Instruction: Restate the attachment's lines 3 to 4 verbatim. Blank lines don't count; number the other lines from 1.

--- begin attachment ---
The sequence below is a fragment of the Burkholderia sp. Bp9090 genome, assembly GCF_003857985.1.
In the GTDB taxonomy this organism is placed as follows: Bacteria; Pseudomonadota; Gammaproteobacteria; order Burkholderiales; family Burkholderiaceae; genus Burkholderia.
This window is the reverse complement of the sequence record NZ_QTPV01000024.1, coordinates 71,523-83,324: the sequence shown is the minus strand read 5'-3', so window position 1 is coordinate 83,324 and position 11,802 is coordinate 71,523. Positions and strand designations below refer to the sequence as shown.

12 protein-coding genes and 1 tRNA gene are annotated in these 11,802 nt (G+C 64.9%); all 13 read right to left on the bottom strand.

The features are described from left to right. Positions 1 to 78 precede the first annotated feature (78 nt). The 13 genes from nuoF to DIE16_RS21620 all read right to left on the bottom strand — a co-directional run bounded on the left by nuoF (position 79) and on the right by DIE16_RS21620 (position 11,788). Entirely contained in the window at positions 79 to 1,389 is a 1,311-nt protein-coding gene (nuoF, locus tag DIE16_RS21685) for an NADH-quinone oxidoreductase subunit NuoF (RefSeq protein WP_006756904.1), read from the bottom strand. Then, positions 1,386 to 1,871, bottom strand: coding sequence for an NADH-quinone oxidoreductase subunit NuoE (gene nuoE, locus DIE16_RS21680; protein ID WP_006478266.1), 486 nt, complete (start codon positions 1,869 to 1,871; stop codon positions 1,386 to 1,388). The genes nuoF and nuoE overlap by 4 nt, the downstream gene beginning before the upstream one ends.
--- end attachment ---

This window is the reverse complement of the sequence record NZ_QTPV01000024.1, coordinates 71,523-83,324: the sequence shown is the minus strand read 5'-3', so window position 1 is coordinate 83,324 and position 11,802 is coordinate 71,523. Positions and strand designations below refer to the sequence as shown.

12 protein-coding genes and 1 tRNA gene are annotated in these 11,802 nt (G+C 64.9%); all 13 read right to left on the bottom strand.